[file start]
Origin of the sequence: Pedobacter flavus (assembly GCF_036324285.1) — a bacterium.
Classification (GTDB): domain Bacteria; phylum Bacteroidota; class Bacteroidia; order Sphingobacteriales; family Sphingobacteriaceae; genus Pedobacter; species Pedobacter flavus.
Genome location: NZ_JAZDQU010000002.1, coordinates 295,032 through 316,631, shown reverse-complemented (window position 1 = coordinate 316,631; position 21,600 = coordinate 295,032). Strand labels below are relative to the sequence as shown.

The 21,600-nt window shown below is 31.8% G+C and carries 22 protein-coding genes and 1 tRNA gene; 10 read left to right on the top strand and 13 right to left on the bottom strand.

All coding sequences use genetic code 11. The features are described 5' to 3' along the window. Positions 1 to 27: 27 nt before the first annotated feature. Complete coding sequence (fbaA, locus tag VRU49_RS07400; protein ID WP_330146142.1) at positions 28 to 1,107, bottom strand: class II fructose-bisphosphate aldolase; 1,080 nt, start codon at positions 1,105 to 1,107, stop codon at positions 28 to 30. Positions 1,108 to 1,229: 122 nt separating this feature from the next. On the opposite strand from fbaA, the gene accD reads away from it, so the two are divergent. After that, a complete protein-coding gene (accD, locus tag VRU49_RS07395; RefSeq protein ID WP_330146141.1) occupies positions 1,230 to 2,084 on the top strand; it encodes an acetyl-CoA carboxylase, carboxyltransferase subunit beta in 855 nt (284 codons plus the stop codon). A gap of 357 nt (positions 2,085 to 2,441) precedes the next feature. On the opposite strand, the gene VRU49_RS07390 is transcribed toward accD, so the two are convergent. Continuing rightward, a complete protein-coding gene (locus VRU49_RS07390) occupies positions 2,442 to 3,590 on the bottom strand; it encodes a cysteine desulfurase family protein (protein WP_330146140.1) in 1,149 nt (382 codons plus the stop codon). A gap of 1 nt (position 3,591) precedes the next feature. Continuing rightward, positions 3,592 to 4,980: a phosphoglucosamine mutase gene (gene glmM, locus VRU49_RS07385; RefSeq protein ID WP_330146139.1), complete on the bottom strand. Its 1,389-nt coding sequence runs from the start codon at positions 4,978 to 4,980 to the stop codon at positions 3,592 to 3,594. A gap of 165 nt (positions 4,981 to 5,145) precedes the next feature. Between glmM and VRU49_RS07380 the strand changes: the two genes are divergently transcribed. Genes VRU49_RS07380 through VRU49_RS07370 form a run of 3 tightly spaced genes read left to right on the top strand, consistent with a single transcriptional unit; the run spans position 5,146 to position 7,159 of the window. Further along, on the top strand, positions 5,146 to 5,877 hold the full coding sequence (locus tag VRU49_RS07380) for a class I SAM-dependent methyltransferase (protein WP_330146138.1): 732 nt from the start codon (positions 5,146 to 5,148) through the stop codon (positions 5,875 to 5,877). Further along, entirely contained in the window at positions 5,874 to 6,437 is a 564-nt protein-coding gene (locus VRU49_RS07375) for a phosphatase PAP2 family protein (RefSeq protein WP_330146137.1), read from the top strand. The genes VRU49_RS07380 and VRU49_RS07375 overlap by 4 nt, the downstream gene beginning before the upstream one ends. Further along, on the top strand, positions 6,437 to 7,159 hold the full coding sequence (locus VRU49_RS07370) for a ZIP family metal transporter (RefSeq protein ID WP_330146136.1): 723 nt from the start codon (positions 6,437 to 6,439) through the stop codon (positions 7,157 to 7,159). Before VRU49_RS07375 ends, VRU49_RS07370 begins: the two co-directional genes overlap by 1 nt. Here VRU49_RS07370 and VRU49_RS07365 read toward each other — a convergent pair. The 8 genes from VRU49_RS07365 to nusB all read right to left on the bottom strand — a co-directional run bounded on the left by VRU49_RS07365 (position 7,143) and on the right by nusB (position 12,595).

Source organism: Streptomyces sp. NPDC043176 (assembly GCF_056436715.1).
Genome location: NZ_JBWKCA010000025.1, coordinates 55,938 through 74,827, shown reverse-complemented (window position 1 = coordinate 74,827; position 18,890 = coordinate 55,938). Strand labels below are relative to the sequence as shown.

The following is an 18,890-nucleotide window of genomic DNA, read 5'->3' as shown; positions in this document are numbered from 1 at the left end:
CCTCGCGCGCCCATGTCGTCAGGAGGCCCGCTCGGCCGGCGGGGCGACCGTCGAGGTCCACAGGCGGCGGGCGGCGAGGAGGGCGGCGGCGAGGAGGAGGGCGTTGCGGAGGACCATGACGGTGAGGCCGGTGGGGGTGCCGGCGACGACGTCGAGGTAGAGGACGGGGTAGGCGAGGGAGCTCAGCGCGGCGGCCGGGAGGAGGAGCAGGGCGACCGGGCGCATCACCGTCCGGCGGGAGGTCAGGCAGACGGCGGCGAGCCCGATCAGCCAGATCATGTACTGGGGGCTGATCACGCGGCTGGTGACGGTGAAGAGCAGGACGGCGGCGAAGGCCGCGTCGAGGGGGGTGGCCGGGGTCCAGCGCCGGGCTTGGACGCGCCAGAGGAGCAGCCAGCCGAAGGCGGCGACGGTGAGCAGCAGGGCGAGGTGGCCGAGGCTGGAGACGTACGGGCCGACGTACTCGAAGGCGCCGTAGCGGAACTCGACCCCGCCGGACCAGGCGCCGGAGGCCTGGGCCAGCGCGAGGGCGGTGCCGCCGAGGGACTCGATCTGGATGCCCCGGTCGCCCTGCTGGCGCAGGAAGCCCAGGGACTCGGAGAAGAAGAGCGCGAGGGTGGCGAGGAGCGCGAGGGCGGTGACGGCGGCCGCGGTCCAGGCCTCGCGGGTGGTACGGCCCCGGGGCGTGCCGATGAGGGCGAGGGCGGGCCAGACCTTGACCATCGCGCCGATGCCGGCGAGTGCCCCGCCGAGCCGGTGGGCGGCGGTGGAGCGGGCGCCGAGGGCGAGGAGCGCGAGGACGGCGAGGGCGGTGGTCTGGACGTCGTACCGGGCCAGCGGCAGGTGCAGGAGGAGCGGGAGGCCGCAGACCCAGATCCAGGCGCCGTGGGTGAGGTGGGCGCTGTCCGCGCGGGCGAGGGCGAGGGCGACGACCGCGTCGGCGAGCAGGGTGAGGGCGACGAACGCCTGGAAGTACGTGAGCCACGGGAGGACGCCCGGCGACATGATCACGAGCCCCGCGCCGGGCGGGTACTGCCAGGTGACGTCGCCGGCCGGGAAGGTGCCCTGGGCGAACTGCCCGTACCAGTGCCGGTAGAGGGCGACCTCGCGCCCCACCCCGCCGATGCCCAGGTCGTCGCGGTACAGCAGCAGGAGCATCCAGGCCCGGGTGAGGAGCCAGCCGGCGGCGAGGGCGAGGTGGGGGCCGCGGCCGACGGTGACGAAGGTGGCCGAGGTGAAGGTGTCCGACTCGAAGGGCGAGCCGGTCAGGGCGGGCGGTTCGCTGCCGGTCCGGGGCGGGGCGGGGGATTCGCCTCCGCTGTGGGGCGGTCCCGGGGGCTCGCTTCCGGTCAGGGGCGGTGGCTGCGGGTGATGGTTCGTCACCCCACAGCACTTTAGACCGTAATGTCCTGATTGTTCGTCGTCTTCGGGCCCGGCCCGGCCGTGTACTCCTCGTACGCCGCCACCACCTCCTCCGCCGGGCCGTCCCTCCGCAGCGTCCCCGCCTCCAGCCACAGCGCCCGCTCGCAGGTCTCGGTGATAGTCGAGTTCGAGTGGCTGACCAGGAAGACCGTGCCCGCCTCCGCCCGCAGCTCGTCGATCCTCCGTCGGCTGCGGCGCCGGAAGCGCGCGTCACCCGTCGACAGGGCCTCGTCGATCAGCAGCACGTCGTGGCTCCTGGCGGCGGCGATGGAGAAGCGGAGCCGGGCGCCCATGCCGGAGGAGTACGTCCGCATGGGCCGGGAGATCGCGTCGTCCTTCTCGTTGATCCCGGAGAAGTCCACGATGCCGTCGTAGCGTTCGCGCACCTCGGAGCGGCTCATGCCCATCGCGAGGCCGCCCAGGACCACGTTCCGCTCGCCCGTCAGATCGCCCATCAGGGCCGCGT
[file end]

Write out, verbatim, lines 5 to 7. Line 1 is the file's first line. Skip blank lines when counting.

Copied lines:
All coding sequences use genetic code 11. The features are described 5' to 3' along the window. Positions 1 to 27: 27 nt before the first annotated feature. Complete coding sequence (fbaA, locus tag VRU49_RS07400; protein ID WP_330146142.1) at positions 28 to 1,107, bottom strand: class II fructose-bisphosphate aldolase; 1,080 nt, start codon at positions 1,105 to 1,107, stop codon at positions 28 to 30. Positions 1,108 to 1,229: 122 nt separating this feature from the next. On the opposite strand from fbaA, the gene accD reads away from it, so the two are divergent. After that, a complete protein-coding gene (accD, locus tag VRU49_RS07395; RefSeq protein ID WP_330146141.1) occupies positions 1,230 to 2,084 on the top strand; it encodes an acetyl-CoA carboxylase, carboxyltransferase subunit beta in 855 nt (284 codons plus the stop codon). A gap of 357 nt (positions 2,085 to 2,441) precedes the next feature. On the opposite strand, the gene VRU49_RS07390 is transcribed toward accD, so the two are convergent. Continuing rightward, a complete protein-coding gene (locus VRU49_RS07390) occupies positions 2,442 to 3,590 on the bottom strand; it encodes a cysteine desulfurase family protein (protein WP_330146140.1) in 1,149 nt (382 codons plus the stop codon). A gap of 1 nt (position 3,591) precedes the next feature. Continuing rightward, positions 3,592 to 4,980: a phosphoglucosamine mutase gene (gene glmM, locus VRU49_RS07385; RefSeq protein ID WP_330146139.1), complete on the bottom strand. Its 1,389-nt coding sequence runs from the start codon at positions 4,978 to 4,980 to the stop codon at positions 3,592 to 3,594. A gap of 165 nt (positions 4,981 to 5,145) precedes the next feature. Between glmM and VRU49_RS07380 the strand changes: the two genes are divergently transcribed. Genes VRU49_RS07380 through VRU49_RS07370 form a run of 3 tightly spaced genes read left to right on the top strand, consistent with a single transcriptional unit; the run spans position 5,146 to position 7,159 of the window. Further along, on the top strand, positions 5,146 to 5,877 hold the full coding sequence (locus tag VRU49_RS07380) for a class I SAM-dependent methyltransferase (protein WP_330146138.1): 732 nt from the start codon (positions 5,146 to 5,148) through the stop codon (positions 5,875 to 5,877). Further along, entirely contained in the window at positions 5,874 to 6,437 is a 564-nt protein-coding gene (locus VRU49_RS07375) for a phosphatase PAP2 family protein (RefSeq protein WP_330146137.1), read from the top strand. The genes VRU49_RS07380 and VRU49_RS07375 overlap by 4 nt, the downstream gene beginning before the upstream one ends. Further along, on the top strand, positions 6,437 to 7,159 hold the full coding sequence (locus VRU49_RS07370) for a ZIP family metal transporter (RefSeq protein ID WP_330146136.1): 723 nt from the start codon (positions 6,437 to 6,439) through the stop codon (positions 7,157 to 7,159). Before VRU49_RS07375 ends, VRU49_RS07370 begins: the two co-directional genes overlap by 1 nt. Here VRU49_RS07370 and VRU49_RS07365 read toward each other — a convergent pair. The 8 genes from VRU49_RS07365 to nusB all read right to left on the bottom strand — a co-directional run bounded on the left by VRU49_RS07365 (position 7,143) and on the right by nusB (position 12,595).

Source organism: Streptomyces sp. NPDC043176 (assembly GCF_056436715.1).
Genome location: NZ_JBWKCA010000025.1, coordinates 55,938 through 74,827, shown reverse-complemented (window position 1 = coordinate 74,827; position 18,890 = coordinate 55,938). Strand labels below are relative to the sequence as shown.